This fifth installment opens with Jamie and Claire and all of the folks from Fraser's Ridge, including Brianna, Roger, and baby Jem, at the largest Gathering of Scots in North Carolina. Brianna and Roger are finally to marry but the cold, foggy, and wet weather on the day of the wedding presages the uncomfortable events that will drive the narrative of the novel forward. First, a regiment of British soldiers arrives with the unwelcome news that a militia will have to be raised to put the agitating Regulators in their place. Jamie, a land holder by grant of the governor, is required to raise men to commit to this cause. As if this wasn't enough to dampen the day, the Catholic priest who was to perform Brianna and Roger's wedding and the wedding of Jamie's aunt Jocasta is arrested for practicing his faith, illegal as it is in North Carolina, and not allowed to perform the ceremonies. Both of these seemingly small incidents, combined with Jamie's continued search for Stephen Bonnet so that he may exact justice for Bonnet's treachery, are the driving forces behind the plot. But they are often overshadowed by the recitation of daily life in the back country of the North Carolina mountains.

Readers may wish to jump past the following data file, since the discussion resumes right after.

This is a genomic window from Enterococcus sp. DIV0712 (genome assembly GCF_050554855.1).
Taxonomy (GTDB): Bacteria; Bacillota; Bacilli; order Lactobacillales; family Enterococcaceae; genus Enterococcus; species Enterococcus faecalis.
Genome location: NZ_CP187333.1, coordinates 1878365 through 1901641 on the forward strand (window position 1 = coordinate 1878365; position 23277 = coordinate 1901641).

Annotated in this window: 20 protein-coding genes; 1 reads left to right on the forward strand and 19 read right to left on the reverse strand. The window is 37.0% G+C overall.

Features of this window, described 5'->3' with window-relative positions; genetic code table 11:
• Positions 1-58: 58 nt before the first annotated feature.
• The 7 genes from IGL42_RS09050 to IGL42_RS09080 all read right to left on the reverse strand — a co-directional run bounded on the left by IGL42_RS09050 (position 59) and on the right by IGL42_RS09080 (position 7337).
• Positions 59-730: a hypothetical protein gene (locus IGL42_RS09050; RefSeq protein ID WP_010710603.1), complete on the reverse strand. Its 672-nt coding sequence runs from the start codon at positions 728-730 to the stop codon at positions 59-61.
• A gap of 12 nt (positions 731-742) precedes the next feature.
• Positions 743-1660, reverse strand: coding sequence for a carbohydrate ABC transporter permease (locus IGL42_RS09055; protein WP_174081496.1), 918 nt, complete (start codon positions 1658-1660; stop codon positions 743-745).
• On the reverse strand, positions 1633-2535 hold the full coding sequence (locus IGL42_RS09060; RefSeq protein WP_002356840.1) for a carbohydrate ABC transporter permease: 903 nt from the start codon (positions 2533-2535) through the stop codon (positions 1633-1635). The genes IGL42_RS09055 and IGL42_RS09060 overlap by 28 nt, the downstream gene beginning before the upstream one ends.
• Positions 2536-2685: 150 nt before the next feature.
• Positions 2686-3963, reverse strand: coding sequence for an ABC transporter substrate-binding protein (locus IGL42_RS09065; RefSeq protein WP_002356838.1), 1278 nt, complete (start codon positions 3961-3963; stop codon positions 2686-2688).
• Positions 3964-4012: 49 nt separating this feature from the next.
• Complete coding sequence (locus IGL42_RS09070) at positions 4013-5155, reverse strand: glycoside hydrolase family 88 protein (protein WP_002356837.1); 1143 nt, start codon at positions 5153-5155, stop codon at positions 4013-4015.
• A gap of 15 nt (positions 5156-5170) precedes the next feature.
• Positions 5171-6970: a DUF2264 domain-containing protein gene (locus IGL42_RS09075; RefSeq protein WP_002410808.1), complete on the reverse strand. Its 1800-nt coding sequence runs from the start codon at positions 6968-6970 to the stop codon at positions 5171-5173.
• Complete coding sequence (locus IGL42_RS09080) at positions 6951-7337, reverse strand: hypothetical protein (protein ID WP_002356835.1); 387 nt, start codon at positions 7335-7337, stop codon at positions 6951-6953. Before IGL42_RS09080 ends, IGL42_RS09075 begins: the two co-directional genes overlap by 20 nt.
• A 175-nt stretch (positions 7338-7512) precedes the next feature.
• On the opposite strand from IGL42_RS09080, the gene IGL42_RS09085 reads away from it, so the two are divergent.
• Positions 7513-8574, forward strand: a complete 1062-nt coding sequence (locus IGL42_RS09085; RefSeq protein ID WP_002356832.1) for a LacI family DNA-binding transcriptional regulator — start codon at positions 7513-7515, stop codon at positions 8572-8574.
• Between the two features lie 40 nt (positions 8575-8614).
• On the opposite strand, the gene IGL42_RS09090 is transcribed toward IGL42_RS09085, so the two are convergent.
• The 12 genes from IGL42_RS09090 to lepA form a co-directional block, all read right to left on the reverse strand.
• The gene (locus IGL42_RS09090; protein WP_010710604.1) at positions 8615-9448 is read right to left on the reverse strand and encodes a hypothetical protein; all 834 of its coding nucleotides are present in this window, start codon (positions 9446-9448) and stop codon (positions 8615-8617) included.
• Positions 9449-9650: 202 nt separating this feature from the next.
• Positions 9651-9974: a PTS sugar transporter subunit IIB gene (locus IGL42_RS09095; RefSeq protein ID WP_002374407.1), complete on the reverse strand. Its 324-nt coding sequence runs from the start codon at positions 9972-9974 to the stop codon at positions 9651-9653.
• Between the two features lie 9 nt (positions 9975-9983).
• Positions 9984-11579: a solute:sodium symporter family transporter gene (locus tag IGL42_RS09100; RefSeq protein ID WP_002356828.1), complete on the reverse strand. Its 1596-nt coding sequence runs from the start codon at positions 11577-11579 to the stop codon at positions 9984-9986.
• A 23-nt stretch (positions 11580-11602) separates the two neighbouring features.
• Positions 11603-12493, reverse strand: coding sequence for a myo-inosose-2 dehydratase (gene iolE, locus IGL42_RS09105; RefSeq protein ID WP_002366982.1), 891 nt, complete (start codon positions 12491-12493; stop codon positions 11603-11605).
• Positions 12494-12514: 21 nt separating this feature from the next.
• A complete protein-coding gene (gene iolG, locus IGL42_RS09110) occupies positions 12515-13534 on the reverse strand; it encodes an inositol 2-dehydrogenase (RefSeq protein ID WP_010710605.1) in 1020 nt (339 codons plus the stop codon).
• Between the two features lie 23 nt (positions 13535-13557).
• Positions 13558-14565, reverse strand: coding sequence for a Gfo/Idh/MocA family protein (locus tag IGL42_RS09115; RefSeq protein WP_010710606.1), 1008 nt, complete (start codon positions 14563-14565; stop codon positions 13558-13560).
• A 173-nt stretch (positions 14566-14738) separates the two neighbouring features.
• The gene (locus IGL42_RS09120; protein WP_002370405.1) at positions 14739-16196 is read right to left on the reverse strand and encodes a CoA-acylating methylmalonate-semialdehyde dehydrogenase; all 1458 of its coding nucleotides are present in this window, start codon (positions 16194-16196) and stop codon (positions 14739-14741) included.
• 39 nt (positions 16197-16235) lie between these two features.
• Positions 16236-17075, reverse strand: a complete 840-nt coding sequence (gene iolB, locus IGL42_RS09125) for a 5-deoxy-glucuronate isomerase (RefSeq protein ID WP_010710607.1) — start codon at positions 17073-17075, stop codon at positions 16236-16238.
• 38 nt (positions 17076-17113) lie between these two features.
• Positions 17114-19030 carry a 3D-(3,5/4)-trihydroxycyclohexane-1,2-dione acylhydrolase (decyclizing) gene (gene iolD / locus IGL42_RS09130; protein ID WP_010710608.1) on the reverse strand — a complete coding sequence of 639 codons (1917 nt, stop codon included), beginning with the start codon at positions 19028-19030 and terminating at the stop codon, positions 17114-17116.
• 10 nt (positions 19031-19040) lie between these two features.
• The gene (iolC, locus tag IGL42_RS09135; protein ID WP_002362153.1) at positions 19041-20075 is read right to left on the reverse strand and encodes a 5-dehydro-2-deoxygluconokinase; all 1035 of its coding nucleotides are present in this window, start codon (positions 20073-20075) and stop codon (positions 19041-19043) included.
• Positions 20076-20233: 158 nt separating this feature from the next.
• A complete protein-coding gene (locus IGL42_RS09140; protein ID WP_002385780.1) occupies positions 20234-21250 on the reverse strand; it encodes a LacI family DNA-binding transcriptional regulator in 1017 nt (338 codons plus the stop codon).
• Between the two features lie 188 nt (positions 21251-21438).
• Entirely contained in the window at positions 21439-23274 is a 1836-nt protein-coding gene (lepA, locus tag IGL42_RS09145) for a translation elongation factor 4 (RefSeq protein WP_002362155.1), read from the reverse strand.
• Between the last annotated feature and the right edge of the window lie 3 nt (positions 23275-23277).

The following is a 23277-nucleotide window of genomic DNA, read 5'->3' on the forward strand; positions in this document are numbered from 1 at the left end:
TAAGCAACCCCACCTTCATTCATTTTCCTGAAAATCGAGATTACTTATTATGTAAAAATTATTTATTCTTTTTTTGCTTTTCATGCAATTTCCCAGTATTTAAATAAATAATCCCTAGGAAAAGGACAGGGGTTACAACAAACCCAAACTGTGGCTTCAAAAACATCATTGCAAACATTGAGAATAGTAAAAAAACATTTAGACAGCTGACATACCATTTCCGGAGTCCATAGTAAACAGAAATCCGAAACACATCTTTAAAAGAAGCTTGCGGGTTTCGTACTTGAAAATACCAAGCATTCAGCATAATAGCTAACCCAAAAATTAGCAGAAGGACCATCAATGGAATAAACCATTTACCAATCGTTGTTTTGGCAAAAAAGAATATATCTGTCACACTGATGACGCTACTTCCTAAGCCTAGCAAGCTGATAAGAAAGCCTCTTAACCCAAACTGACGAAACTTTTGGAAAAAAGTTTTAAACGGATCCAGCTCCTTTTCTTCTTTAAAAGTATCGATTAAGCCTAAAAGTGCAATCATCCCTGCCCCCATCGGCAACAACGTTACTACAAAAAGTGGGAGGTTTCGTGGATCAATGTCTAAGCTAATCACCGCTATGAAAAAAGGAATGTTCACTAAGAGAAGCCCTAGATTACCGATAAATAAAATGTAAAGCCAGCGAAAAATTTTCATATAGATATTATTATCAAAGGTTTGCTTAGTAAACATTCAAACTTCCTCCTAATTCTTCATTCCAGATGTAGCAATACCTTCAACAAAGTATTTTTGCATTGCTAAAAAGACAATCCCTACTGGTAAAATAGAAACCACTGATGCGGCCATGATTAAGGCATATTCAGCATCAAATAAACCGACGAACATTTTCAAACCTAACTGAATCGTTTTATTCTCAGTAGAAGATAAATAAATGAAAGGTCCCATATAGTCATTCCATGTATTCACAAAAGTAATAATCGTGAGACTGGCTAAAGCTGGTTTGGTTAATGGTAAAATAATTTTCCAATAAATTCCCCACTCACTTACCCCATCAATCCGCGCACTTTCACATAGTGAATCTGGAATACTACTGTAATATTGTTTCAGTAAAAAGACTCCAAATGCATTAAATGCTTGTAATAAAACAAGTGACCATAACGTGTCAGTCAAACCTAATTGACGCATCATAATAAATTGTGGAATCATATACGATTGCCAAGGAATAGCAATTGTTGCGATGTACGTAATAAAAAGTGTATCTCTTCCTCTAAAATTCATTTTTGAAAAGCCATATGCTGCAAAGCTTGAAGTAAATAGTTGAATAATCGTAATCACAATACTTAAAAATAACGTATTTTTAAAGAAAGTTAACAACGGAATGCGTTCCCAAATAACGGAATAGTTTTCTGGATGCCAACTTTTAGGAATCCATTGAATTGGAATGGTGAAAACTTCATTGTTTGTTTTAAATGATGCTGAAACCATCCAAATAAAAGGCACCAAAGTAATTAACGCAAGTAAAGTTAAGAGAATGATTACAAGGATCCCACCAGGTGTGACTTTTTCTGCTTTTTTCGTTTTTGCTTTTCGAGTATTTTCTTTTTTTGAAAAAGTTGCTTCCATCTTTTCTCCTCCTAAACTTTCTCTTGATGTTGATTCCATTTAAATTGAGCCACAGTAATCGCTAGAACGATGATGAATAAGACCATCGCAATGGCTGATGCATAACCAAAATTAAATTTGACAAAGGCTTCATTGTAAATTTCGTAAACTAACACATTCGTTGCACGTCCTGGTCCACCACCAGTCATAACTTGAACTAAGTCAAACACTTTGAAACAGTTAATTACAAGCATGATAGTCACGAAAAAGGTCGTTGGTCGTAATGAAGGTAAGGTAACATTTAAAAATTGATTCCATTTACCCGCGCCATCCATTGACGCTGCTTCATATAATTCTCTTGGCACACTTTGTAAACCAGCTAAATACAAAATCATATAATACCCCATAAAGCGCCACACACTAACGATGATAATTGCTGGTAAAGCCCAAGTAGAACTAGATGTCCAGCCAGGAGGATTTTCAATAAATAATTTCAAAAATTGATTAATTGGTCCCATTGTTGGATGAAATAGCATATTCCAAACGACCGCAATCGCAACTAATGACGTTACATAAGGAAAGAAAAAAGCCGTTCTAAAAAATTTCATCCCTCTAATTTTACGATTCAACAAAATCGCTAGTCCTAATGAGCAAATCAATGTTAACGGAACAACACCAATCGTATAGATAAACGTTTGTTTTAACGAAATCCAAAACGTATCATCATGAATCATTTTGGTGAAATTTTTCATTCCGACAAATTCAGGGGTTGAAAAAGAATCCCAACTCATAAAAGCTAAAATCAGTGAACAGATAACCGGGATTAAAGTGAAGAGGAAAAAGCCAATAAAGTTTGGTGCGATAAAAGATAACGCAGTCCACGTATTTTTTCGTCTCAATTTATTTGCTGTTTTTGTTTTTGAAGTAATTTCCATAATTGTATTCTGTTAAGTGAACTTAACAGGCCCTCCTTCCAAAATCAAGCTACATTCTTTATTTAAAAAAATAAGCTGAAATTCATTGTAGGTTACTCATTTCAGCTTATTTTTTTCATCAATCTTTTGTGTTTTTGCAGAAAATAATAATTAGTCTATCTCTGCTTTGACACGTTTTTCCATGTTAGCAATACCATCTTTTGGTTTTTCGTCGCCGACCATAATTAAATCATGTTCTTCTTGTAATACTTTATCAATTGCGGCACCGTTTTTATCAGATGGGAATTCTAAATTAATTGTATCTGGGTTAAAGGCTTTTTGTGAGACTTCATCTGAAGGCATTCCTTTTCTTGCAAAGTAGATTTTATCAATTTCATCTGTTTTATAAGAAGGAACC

Gabaldon has done a prodigious amount of research into anything and everything pre-Revolutionary North Carolina and it shows in the attention to detail in every scene. There's accurate information on everything from primitive eighteenth century medicine, the politics of the time, how daily tasks were accomplished without modern inventions, the clothing worn, animal husbandry, native ceremonies and life, to the local flora and fauna not only in the mountains but along the coast as well. And as Jamie and Claire, and Roger and Brianna go about their daily life, they are also caught up in the stirring currents that will lead to the war that they know must come. They will face the common dangers that faced all settlers of the time but they will face extraordinary dangers as well. This is nothing different from previous books but unlike in the previous books in the series, this one drags a bit with the main plot threads disappearing for long stretches of pages. The shifting narrative, from Claire's first person narration to a third person limited narration centered mostly on Roger, is disconcerting and often times abrupt. There is a sameness to the story that makes the reader wonder if so much of the monotony of everyday life needed to be recorded when it was no longer novel or curious to the time travelling characters or to the reader either. The book presents a much more settled relationship between Jamie and Claire, one no longer fraught with the constant fear of loss but substitutes for this tension with the shifting uncertainty and unanswered and unanswerable questions between Roger and Brianna. And perhaps that's a part of the difference in this book. Roger and Brianna are not the compelling characters, burning together, that Jamie and Claire have always been so to make their story carry equal weight with Jamie and Claire, makes the novel less engaging over all. Despite the slow moving story and the sometimes over long repetition, this is still a ticket back to Jamie and Claire's world so diehard fans will not want to skip it even as the hope is that the following books will recapture the addictive and completely enthralling feel of the first books. ( )